10 Deadliest Pandemics of the Past Century

It’s hard to believe with all of the commotion on the news that we’re all still alive after all of the strife and hardship we’ve been put through. Diseases and pandemics seem like they’re a dime a dozen these days and it’s pretty difficult to separate the real threats from the fictitious ones. Sure, they can tag “pandemic” to the end of just about anything, but that doesn’t mean that it actually ruined the world. But if you look past all of the “minor” threats that were blown out of proportion in the past few years, you’ll see that in the past century some pretty deadly diseases came the way of the human race. Below you will find a list of the ten most deadly diseases and pandemics that have hit the world in the past century, how they came to be, and just how many lives they took. Let’s just hope that the next time a new flu strain outbreak is declared a “pandemic” it doesn’t wipe us all out! In no particular order, here they are.

The Spanish Flu

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As World War I wound to a close an unusual strain of the flu virus started popping up in a remote area of Kansas in the United States. What started with just a few people getting sick eventually plagued the entire globe. It is estimated that over one billion people managed to contract the flu virus over its few year lifespan and while numbers are shady on the actual death toll, it is assumed that anywhere between twenty five million and one hundred million people were killed as a result. The Spanish Flu ended up claiming more lives than the war itself and has gone down as one of the most, if not THE most, deadly pandemic to ever hit the human race in terms of the number of people killed. But where did the name come from if the flu started in Kansas? Spain wasn’t involved in the war in any capacity and because of that, their newspapers were fairly free to cover whatever else came their way. When the flu struck, Spain was the only country with enough time to cover it without having to cover the war, thus The Spanish Flu.

Typhus

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One disease that never seemed to go away was typhus. It is still in existence today, but after a vaccine was developed during World War II, it has been confined to small regions of the globe where the vaccine just simply isn’t available. Typhus originated long before any of us can remember. During the Greek times Typhus struck Athens and killed a large portion of the population. As it died down and sprung back up throughout history, it has been the cause of many casualties in times of war and peace. The most recent outbreak of the disease was during World War I. During the war many Russian and Polish soldiers contracted the disease and died. With an estimated 40% mortality rate for those who catch it, it was not something you wanted to get. The name comes from a Greek word meaning “hazy.” If you contract the disease you will lose focus and your mind will become just that, hazy. Typhus killed almost three million people during the war and “stations” had to be erected for soldiers to clean themselves off during battle to keep the parasite away.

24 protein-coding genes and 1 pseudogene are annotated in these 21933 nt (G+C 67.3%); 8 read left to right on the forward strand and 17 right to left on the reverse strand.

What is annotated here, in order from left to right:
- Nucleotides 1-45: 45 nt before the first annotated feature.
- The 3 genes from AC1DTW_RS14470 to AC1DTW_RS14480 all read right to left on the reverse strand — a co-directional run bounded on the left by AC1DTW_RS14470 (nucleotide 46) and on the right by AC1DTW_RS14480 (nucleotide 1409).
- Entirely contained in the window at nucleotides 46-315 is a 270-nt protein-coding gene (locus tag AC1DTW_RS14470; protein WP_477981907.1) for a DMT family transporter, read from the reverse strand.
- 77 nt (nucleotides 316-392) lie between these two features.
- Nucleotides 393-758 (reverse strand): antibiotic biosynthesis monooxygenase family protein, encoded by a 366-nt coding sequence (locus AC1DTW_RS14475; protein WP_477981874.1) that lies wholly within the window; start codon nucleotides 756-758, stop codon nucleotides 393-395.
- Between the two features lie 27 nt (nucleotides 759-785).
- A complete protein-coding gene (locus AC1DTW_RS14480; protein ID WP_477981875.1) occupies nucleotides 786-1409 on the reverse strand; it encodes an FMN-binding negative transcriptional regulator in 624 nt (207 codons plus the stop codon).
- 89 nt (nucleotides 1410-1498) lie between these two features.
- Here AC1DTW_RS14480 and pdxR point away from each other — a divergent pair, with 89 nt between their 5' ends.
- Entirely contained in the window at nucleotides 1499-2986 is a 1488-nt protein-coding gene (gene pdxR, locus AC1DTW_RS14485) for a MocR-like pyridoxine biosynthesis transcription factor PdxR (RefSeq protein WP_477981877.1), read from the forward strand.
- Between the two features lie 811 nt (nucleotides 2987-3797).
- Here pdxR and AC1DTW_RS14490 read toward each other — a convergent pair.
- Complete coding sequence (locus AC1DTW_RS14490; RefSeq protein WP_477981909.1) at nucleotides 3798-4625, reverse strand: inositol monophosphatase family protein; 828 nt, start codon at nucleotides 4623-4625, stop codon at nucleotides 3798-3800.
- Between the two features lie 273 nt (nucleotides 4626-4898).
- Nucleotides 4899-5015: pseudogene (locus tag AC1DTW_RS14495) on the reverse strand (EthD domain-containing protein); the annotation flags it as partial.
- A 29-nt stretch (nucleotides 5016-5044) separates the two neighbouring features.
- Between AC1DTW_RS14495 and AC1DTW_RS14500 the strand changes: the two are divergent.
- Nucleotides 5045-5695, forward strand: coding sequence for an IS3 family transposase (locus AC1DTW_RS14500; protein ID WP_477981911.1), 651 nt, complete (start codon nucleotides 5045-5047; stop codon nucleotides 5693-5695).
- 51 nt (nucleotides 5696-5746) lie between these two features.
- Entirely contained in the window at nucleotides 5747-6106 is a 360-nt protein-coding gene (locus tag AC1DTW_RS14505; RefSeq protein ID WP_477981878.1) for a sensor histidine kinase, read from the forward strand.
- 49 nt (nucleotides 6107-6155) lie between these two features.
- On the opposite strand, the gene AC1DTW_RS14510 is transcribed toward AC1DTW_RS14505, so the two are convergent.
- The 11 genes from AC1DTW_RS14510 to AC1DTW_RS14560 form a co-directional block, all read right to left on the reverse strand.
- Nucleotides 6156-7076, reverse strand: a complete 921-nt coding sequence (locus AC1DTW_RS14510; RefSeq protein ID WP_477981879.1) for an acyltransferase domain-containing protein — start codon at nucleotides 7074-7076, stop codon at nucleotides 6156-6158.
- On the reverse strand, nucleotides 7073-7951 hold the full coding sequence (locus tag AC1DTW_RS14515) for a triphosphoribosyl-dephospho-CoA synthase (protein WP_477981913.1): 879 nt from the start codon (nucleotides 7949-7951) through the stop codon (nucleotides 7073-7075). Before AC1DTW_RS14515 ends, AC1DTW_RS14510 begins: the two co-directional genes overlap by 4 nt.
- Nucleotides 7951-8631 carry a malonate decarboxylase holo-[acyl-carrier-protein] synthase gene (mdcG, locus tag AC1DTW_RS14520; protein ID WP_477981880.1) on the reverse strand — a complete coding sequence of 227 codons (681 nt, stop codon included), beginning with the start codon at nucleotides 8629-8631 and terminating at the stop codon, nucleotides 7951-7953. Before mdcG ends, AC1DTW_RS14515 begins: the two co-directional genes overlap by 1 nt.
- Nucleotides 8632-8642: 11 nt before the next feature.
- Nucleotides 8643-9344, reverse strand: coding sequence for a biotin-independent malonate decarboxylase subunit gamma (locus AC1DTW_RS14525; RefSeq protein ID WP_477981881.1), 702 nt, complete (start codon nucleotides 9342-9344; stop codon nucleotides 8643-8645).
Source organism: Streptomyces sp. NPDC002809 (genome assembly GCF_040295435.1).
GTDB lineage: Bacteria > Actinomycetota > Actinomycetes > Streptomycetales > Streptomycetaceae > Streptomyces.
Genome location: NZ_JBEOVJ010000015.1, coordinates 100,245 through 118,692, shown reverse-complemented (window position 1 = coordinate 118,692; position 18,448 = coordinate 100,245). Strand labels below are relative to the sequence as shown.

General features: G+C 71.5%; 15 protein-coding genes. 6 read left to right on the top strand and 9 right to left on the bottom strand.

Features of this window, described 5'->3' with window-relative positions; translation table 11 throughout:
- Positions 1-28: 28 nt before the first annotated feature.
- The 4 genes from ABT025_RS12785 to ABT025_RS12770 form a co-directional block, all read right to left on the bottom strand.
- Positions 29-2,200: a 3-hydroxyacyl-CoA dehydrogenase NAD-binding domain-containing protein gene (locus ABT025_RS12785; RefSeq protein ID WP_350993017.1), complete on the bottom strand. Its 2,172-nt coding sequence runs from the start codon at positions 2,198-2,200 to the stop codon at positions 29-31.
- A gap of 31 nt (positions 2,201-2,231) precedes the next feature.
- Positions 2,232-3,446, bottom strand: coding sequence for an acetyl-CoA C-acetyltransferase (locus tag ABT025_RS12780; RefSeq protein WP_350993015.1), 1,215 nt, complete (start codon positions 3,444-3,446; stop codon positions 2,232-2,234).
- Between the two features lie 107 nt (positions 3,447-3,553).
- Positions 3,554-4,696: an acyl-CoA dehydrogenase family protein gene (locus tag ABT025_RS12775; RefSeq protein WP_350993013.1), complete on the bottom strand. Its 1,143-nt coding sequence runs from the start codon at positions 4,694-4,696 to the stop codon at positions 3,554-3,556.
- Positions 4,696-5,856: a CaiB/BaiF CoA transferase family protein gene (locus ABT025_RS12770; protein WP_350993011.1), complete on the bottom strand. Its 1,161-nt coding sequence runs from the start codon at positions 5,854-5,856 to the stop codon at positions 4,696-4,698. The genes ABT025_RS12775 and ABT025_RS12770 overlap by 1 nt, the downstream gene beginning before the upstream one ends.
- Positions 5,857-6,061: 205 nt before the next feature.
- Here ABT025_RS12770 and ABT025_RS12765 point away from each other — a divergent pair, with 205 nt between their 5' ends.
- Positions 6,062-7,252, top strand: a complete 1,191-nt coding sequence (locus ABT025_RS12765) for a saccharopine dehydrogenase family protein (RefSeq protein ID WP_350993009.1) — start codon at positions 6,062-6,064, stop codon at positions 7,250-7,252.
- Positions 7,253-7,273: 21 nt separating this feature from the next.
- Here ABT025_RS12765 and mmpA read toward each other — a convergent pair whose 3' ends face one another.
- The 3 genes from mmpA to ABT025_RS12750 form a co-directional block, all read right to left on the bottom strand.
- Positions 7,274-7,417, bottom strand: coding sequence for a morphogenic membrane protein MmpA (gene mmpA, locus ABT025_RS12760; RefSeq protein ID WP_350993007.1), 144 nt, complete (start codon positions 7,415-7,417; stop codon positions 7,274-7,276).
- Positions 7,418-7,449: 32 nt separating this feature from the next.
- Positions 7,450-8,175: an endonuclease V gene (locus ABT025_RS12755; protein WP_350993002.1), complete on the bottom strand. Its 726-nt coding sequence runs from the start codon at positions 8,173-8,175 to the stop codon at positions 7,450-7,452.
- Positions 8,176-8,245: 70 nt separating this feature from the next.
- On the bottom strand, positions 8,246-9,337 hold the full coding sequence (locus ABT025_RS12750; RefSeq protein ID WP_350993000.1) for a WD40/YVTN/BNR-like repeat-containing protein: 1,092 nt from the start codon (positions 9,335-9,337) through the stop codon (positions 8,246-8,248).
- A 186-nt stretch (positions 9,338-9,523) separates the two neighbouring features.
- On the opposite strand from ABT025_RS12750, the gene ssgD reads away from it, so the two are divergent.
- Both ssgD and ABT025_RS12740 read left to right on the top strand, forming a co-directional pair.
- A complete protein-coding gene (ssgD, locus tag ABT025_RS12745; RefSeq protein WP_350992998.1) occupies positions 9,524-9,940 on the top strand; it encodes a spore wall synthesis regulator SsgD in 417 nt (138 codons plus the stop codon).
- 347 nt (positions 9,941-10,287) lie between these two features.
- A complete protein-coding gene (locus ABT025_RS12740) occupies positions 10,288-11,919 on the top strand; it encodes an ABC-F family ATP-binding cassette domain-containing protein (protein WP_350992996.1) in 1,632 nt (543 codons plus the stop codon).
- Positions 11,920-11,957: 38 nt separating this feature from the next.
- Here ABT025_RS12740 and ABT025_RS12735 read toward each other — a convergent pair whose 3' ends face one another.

Cholera

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Cholera has its origins in the country of India. Sometime in the 1800’s the deadly disease found its way into the water supply where it continued to thrive. As the people of India all migrated to one city for a large festival celebration, many people contracted the disease from the water supply. While that happened over 200 years ago, cholera is still present in many of the water supplies around the world. Just 50 years ago a cholera outbreak happened in the Middle East and claimed about 30,000 lives. While it isn’t the most deadly disease out there, whenever a cholera outbreak strikes, because it’s in the water supply, it’s very difficult to stop.

Malaria

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A disease especially prominent in areas of the world where clean water supplies are unheard of, malaria is one of the most deadly diseases still present today. Mosquitoes find their way to sewage and dirty water so that they can live. They carry within them a parasite that, once injected into the blood stream, is difficult to stop. Mosquito bites inject the parasite into a human’s red blood cells and the cells help the parasite multiply and eventually kill. Estimates show that almost one billion people contract malaria each year around the world, most of whom live in impoverished areas of the world, and at least one million die from the disease. Children and pregnant mothers are especially susceptible to the disease as their immune systems aren’t strong enough to fight it off. There is a cure for this deadly disease, but because many people in the world do not have access to clean water or hospital care, curing them is very difficult and ultimately, they’re faced with death.